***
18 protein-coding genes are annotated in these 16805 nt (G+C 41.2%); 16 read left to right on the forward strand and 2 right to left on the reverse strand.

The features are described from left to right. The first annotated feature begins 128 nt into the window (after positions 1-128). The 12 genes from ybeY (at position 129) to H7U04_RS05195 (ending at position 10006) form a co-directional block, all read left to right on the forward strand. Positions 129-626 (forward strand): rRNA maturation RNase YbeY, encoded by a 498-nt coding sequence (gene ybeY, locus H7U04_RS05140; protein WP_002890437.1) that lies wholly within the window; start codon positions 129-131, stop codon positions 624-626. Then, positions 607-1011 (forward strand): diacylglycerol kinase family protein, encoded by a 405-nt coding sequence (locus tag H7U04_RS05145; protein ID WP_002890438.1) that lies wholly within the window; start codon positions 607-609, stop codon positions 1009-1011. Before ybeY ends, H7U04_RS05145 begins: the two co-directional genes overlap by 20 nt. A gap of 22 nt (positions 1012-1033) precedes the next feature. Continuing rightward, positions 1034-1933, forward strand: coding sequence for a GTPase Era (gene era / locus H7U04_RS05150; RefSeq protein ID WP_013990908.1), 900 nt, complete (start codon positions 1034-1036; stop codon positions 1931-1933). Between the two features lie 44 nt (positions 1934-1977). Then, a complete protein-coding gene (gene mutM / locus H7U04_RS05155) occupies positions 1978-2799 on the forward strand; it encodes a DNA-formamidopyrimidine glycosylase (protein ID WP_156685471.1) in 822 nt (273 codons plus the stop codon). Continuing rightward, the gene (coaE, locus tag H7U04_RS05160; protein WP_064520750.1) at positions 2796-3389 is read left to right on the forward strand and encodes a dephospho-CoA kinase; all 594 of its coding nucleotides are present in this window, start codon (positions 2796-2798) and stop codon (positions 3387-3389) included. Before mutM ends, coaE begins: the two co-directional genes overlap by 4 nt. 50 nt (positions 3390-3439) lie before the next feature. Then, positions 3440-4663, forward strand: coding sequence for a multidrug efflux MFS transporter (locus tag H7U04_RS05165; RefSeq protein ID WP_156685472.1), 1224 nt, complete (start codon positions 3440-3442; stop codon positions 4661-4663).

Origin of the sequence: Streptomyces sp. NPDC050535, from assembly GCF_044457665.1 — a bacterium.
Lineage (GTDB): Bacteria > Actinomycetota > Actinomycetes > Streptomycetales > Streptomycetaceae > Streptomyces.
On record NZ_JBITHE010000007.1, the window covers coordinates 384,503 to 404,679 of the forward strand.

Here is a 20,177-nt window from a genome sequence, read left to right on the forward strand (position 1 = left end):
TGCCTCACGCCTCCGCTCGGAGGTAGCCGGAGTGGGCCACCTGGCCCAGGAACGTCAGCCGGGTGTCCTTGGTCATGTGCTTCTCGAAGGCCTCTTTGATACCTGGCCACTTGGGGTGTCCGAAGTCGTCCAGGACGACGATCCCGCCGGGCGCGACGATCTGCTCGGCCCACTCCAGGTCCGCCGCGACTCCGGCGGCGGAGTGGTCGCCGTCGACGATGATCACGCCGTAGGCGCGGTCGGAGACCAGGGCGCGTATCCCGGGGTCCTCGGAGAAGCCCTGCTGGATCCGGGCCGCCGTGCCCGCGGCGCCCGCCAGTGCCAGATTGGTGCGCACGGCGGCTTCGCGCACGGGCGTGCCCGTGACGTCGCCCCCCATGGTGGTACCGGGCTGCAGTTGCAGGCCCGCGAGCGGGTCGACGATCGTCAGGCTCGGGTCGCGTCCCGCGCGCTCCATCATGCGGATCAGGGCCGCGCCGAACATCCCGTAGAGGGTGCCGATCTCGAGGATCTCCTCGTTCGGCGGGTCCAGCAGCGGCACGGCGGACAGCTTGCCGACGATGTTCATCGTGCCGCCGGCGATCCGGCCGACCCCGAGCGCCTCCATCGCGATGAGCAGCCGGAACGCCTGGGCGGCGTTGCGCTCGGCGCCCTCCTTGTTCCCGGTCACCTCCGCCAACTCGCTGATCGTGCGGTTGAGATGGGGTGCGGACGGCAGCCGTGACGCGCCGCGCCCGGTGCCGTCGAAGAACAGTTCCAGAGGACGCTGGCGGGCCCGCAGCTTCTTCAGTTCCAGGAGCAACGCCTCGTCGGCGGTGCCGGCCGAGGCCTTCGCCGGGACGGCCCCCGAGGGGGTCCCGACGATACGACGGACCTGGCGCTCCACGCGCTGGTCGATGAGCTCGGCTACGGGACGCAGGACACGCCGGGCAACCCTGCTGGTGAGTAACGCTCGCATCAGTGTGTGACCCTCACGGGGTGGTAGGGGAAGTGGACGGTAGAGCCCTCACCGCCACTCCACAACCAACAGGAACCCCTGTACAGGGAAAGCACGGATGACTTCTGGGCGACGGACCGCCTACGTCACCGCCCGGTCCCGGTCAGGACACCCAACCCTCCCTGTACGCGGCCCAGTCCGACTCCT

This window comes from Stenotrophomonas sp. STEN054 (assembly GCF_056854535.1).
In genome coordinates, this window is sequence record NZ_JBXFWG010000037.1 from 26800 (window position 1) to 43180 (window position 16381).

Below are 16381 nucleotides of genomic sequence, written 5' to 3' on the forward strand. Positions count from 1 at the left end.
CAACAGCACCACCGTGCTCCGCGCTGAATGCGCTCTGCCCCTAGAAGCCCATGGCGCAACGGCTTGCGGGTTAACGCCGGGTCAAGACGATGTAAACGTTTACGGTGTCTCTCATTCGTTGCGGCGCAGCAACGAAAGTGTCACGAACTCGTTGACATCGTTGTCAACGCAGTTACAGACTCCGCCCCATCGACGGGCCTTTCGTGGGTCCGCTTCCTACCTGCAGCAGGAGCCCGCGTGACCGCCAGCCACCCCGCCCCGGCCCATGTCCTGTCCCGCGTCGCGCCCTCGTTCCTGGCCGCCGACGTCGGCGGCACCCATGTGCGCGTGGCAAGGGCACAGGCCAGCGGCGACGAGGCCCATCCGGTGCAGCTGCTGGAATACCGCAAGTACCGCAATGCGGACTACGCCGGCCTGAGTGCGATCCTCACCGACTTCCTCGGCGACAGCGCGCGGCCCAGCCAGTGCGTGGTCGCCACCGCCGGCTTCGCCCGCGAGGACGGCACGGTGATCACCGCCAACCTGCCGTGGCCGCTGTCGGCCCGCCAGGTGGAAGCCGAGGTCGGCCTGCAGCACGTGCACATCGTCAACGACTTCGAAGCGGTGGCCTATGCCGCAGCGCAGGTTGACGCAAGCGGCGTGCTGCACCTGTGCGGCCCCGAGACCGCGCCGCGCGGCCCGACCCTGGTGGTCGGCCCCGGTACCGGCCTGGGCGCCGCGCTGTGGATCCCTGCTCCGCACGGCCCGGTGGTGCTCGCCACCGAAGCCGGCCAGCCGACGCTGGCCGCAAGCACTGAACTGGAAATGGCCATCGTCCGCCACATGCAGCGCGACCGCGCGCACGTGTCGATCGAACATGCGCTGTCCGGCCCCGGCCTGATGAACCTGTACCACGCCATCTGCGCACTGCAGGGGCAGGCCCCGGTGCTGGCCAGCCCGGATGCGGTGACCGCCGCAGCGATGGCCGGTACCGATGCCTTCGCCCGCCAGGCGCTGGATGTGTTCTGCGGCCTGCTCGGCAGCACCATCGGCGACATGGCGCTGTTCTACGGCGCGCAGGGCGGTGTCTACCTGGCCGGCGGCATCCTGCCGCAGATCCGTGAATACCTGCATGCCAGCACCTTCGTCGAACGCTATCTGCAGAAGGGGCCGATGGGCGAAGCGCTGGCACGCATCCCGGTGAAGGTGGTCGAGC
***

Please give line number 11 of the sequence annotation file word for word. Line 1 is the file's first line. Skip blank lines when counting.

CAACAGCACCACCGTGCTCCGCGCTGAATGCGCTCTGCCCCTAGAAGCCCATGGCGCAACGGCTTGCGGGTTAACGCCGGGTCAAGACGATGTAAACGTTTACGGTGTCTCTCATTCGTTGCGGCGCAGCAACGAAAGTGTCACGAACTCGTTGACATCGTTGTCAACGCAGTTACAGACTCCGCCCCATCGACGGGCCTTTCGTGGGTCCGCTTCCTACCTGCAGCAGGAGCCCGCGTGACCGCCAGCCACCCCGCCCCGGCCCATGTCCTGTCCCGCGTCGCGCCCTCGTTCCTGGCCGCCGACGTCGGCGGCACCCATGTGCGCGTGGCAAGGGCACAGGCCAGCGGCGACGAGGCCCATCCGGTGCAGCTGCTGGAATACCGCAAGTACCGCAATGCGGACTACGCCGGCCTGAGTGCGATCCTCACCGACTTCCTCGGCGACAGCGCGCGGCCCAGCCAGTGCGTGGTCGCCACCGCCGGCTTCGCCCGCGAGGACGGCACGGTGATCACCGCCAACCTGCCGTGGCCGCTGTCGGCCCGCCAGGTGGAAGCCGAGGTCGGCCTGCAGCACGTGCACATCGTCAACGACTTCGAAGCGGTGGCCTATGCCGCAGCGCAGGTTGACGCAAGCGGCGTGCTGCACCTGTGCGGCCCCGAGACCGCGCCGCGCGGCCCGACCCTGGTGGTCGGCCCCGGTACCGGCCTGGGCGCCGCGCTGTGGATCCCTGCTCCGCACGGCCCGGTGGTGCTCGCCACCGAAGCCGGCCAGCCGACGCTGGCCGCAAGCACTGAACTGGAAATGGCCATCGTCCGCCACATGCAGCGCGACCGCGCGCACGTGTCGATCGAACATGCGCTGTCCGGCCCCGGCCTGATGAACCTGTACCACGCCATCTGCGCACTGCAGGGGCAGGCCCCGGTGCTGGCCAGCCCGGATGCGGTGACCGCCGCAGCGATGGCCGGTACCGATGCCTTCGCCCGCCAGGCGCTGGATGTGTTCTGCGGCCTGCTCGGCAGCACCATCGGCGACATGGCGCTGTTCTACGGCGCGCAGGGCGGTGTCTACCTGGCCGGCGGCATCCTGCCGCAGATCCGTGAATACCTGCATGCCAGCACCTTCGTCGAACGCTATCTGCAGAAGGGGCCGATGGGCGAAGCGCTGGCACGCATCCCGGTGAAGGTGGTCGAGC